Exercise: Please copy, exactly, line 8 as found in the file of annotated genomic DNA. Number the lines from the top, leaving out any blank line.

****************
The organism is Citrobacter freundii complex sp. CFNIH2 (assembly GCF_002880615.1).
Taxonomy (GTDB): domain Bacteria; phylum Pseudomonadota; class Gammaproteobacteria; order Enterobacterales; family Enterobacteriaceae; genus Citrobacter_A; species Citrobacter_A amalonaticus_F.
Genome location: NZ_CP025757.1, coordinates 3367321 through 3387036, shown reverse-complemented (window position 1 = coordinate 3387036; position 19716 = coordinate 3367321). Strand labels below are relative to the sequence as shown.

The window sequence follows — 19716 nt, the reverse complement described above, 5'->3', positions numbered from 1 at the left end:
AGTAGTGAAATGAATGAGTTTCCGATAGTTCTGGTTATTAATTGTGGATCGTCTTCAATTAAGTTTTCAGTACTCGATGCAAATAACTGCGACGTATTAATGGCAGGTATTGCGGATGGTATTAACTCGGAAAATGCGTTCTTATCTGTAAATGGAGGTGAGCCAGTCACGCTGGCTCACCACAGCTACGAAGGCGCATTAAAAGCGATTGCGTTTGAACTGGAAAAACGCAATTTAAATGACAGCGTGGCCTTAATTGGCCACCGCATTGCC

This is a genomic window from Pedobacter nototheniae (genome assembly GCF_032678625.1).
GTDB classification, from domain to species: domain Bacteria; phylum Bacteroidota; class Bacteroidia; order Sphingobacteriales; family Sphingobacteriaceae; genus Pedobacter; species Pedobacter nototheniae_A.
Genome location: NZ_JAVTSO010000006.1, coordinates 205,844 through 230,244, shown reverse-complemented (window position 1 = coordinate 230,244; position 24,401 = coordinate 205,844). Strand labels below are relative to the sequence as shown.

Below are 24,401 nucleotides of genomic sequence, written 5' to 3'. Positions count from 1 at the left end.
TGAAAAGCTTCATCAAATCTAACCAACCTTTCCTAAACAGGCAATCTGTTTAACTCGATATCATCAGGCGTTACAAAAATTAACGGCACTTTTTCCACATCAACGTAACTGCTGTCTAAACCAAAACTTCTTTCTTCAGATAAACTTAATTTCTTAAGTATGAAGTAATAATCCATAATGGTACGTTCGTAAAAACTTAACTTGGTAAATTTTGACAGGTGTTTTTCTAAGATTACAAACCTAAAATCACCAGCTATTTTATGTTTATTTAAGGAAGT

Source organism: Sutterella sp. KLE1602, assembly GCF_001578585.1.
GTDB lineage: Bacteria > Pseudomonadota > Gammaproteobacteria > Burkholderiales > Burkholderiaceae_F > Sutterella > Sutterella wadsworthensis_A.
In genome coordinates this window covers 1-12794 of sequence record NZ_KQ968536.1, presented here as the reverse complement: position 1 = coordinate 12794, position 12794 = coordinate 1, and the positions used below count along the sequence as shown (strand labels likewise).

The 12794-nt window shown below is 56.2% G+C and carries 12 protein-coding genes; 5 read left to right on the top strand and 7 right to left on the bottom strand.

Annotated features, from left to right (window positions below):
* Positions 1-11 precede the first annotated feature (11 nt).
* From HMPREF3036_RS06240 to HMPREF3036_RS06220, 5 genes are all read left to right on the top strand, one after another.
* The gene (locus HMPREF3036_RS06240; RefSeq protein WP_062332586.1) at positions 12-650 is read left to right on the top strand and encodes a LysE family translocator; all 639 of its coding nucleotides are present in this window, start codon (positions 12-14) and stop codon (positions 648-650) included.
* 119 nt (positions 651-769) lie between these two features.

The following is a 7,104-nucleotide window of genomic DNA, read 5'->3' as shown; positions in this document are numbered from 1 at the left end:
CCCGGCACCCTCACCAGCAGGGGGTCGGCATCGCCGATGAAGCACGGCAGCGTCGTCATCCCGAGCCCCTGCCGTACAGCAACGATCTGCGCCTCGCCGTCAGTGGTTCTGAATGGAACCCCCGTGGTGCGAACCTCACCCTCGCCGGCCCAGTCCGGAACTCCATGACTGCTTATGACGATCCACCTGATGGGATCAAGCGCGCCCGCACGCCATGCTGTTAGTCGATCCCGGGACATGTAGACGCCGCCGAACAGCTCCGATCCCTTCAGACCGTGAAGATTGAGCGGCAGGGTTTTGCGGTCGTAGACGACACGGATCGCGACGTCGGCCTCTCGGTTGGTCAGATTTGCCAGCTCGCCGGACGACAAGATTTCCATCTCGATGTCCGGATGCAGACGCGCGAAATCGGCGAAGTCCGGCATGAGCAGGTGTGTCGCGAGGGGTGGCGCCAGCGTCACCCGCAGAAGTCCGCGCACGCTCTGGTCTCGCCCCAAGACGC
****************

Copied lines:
Genome location: NZ_JAVTSO010000006.1, coordinates 205,844 through 230,244, shown reverse-complemented (window position 1 = coordinate 230,244; position 24,401 = coordinate 205,844). Strand labels below are relative to the sequence as shown.